Cecil. B. DeMille has directed this masterpiece in 1949. This story is adapted from the Biblical Book of Judges. Samson is the strongest man of the Israelite tribe of Dan. They are enslaved by the Philistines. He falls in love with the Philistine Princess Cemadar and is engaged to her. She has designs for Ahtur and betrays him. At the wedding feast, there is an ensuing struggle between Ahtur ad Samson and Cemadar is killed. Her sister, Delilah, who loves Samson secretly, now plans vengeance against him. She seduces Samson into revealing the secret of his strength that lies in the untouched locks of his hair as a covenant from God at his birth. She then betrays him to the Philistine Chief, Saran of Gaza by giving him a potion in his drink so that when he is unconscious, she cuts the locks off and deprives him of his strength.She is not aware that Samson is put in prison and given many hardships and his eyes are gouged out. Delilah's heart softens and she loves him more strongly than earlier. She repents and asks for his forgiveness. Samson forgives her and prays to God to give him patience and his strength back. As the seasons pass, his hair grows and so does his strength to the ignorance of the Philistines. DeMille's epic is kown for the spectacular toppling of the Temple of Dagon that brings down the pillars on Samson, Delilah and all his enemies culminating in a tragic end. Victor Mature is Samson. Angela Lansbury is Cemadar. George Sanders is Saran of Gaza. Henry Wilcoxon is Ahtur. Russ Tamblyn is Saul. Olivia Deering is Miriam. Hedy Lamarr is Delilah. The colour still looks magnificent when you see it on the television. Victor Young's music is heavenly. There is not enough praise that can be showered on the magnificent Academy Award nominated music score by Young. In particular,the superb echoing horn motif for Samson and the unforgettable sensual loveliness for the strings and harp in the Delilah theme.

Tuesday, November 9, 2010

The Things They Left Behind

A short story by Stephen King from his collection, 'Just After Sunset'. The story is about an insurance under-writer named Scott Staley who works in an insurance company called Light and Bell on the one hundred and tenth floor in the World Trade Centre. On the fateful day in September 2001, he is plain lazy to go to work and bunks that day only to learn that none of his colleagues survived. Few days after the incident, he finds little things belonging to each of his colleagues, that he remembers from his office, start to show around his flat and whisper all the time. Once, he even decides to throw them away so he collects them and throws them in the trash can but when he returns home, they are there again. A well written story. Some of the passages:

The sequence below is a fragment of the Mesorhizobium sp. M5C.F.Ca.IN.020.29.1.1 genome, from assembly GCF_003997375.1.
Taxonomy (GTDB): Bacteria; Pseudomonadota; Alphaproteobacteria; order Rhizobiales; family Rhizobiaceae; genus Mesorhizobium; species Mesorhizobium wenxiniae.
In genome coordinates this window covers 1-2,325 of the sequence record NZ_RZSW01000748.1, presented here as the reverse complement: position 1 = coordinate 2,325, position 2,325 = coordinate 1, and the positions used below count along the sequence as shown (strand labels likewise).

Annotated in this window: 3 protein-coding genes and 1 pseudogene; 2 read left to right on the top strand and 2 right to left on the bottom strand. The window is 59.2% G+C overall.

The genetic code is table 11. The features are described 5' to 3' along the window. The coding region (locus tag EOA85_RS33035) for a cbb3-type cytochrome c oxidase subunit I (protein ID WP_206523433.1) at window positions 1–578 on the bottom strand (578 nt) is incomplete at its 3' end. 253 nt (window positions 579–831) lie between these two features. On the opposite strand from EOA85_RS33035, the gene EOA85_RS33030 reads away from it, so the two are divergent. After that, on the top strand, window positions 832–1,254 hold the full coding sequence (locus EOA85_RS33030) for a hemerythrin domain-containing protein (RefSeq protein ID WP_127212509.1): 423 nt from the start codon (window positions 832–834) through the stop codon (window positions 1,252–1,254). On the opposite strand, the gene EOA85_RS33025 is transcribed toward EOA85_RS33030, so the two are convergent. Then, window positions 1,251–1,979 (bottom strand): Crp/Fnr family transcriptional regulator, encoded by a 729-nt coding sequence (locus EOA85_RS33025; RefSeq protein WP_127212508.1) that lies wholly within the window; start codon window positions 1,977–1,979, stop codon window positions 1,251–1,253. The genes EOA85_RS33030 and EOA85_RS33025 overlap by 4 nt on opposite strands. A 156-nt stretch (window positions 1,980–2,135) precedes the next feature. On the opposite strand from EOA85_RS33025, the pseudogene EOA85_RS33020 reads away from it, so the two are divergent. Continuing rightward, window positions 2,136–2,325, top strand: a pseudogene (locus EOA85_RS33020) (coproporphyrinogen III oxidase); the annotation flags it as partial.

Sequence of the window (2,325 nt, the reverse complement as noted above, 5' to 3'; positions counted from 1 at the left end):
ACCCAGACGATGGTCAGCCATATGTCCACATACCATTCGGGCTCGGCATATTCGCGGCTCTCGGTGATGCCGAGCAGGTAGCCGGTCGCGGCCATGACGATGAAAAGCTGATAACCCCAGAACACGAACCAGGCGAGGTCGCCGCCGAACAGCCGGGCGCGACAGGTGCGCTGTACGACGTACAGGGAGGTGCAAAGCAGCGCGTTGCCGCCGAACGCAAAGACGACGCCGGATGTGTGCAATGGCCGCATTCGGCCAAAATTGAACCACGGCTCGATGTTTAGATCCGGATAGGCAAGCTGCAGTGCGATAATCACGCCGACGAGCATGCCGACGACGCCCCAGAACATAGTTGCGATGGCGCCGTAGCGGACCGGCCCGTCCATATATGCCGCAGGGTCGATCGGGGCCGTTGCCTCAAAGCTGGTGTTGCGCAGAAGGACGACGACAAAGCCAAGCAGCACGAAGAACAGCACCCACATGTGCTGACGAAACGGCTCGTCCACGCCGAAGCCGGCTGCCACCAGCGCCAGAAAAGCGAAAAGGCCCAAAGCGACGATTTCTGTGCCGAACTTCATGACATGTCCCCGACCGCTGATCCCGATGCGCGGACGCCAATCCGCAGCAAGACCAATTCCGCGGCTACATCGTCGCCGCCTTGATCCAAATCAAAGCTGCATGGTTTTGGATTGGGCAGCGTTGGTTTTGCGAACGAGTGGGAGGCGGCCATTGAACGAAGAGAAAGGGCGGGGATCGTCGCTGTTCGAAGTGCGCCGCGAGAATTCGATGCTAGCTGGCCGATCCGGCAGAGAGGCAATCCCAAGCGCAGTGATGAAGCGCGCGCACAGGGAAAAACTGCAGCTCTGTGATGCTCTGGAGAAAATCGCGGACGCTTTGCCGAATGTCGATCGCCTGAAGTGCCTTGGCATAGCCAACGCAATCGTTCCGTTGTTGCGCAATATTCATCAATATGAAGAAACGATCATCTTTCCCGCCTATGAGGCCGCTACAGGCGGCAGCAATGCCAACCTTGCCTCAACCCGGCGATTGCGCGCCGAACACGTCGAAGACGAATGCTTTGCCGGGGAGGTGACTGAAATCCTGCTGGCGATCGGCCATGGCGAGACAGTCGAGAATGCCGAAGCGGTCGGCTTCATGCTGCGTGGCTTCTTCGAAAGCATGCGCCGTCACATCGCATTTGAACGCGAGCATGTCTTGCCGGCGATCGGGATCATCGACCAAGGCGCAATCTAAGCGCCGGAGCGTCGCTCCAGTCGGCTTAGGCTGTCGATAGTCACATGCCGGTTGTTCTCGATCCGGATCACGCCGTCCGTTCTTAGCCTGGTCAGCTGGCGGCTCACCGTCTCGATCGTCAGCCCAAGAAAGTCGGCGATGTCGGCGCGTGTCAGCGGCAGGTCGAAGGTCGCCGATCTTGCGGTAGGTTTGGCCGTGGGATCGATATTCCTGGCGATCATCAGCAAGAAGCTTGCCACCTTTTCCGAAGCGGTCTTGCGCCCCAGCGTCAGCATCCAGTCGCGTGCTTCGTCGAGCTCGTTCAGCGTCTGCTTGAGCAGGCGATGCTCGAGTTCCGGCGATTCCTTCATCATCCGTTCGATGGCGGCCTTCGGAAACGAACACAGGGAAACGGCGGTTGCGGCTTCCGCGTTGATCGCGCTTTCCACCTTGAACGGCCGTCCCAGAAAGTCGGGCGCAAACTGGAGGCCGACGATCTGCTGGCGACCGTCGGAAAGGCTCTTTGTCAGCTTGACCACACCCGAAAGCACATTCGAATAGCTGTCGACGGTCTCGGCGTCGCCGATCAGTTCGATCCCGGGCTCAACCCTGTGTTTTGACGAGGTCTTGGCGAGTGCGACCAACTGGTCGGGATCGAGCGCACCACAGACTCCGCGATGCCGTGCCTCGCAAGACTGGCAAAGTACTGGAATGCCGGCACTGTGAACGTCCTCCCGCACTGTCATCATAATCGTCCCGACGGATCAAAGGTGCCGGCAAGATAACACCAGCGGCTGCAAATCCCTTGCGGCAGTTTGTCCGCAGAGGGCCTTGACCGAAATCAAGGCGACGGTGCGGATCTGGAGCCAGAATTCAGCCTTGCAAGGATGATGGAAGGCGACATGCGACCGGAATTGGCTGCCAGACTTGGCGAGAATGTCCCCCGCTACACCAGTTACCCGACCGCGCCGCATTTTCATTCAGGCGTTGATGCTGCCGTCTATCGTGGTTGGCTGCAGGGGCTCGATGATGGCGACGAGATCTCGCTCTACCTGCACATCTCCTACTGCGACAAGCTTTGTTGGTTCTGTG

"And I remember smiling at what she asked me: 'Are you safe?'It reminded me of that movie, not Jeremy Irons' or James Mason's 'Lolita' (thinking about Lolita, sometimes at two in the morning, came later) but the one where Laurence Olivier does the impromptu dental work on Dustin Hoffman, asking him over and over again, 'Is it safe?' (from 'Marathon Man')."....
"The relief of seeing him holding the sunglasses and looking at them, almost studying them, was like having someone scratch that exact place between your shoulder blades that itches"......
"When something goes wrong in your life and you need to talk about it, I think that the first impulse for most people is to call a family member".....
"I remembered her once telling me that 'Alice in Wonderland' was the first psychedelic novel".....
"How much of what they call 'survivor guilt' are you feeling?"...

The only salvation Staley experiences is when he starts giving away those things of the dead people to their near ones and relatives that they stop coming back to his apartment. One of the left over things is a clump of his colleagues' hair that is burnt and is smelling of jet fuel. That is his compensation for surviving.
The story gets an A-.

L'Oiseau Du Feu - Igor Stravinsky conducting

A historical moment in London in 1965 where Igor Stravinsky conducts the passage before the finale of Firebird. Truly one of the greatest ballets written in the twentieth century. The finale brings tears to your eyes.

Friday, November 5, 2010


Charlie Chaplin's greatest.
A Masterpiece.
The theme is glorious.
He has composed the music himself.


Monday, November 1, 2010

Sinfonia Semplice - Carl Nielsen

Carl Nielsen is a central figure in late romantic Danish music. He was born into a poor family of fourteen children. During school holidays, he supplemented the family income by looking after geese. Music was an early interest. He used to bang out tunes on different lengths of firewood. He was also interested in literature, philosophy and languages.
Leonard Bernstein was enthusiastic about Nielsen's music and this symphony. He actually introduced Nielsen's music in America in the sixties for much later after Nielsen's death, his music was not known to the American audiences. The Sinfonia Semplice is the strangest of his six symphonies. At the time it was written, Nielsen was suffering from a heart ailment.
The work is a meditation on the transcience of life in the opening tempo giusto movement. In the Humoresque, there is sardonic humour and brooding. Occasionally, there is pure grotesquerie. Nielsen may be poking fun at the atonal music of Schoenberg and his followers. The woodwind instruments make rude noises and the trombones make loud glissandos representing yawning. The slow movement is dark and sombre. The finale is a bizarre theme and variations. The main theme goes through a chaotic series of grotesque variations. At one point, the theme becomes a waltz. The brass and percussion then batter it with brutal dissonant outbursts. The movement ends in glee. Nielsen may be dying but he is laughing at death with the bassoons.
This symphony was written in 1925. The structure and tonality of this symphony are both individual and unorthodox. The Danish critics called it an enigmatic work. This is a bitter and ironic work to complete his symphonic oeuvre. Nielsen was never able to make a decent living out of his compositions. When Nielsen began composing his last symphony, he wrote, "As far as I can see it, it will on the whole be different from my other symphonies; more amiable and smooth, or how shall I put it, but it is impossible to tell as I do not know at all what currents I may run into during the voyage."
Notable performances are by Michael Schonwandt, Leonard Bernstein and Herbert Blomstedt.